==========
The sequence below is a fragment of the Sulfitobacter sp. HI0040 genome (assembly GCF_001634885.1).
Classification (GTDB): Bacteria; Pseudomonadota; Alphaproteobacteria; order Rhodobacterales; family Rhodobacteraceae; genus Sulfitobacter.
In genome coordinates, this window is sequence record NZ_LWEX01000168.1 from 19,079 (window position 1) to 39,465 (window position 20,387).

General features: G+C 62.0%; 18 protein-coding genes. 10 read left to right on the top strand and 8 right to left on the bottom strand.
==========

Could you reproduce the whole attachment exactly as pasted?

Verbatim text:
The sequence below is a fragment of the Sulfitobacter sp. HI0040 genome (assembly GCF_001634885.1).
Classification (GTDB): Bacteria; Pseudomonadota; Alphaproteobacteria; order Rhodobacterales; family Rhodobacteraceae; genus Sulfitobacter.
In genome coordinates, this window is sequence record NZ_LWEX01000168.1 from 19,079 (window position 1) to 39,465 (window position 20,387).

General features: G+C 62.0%; 18 protein-coding genes. 10 read left to right on the top strand and 8 right to left on the bottom strand.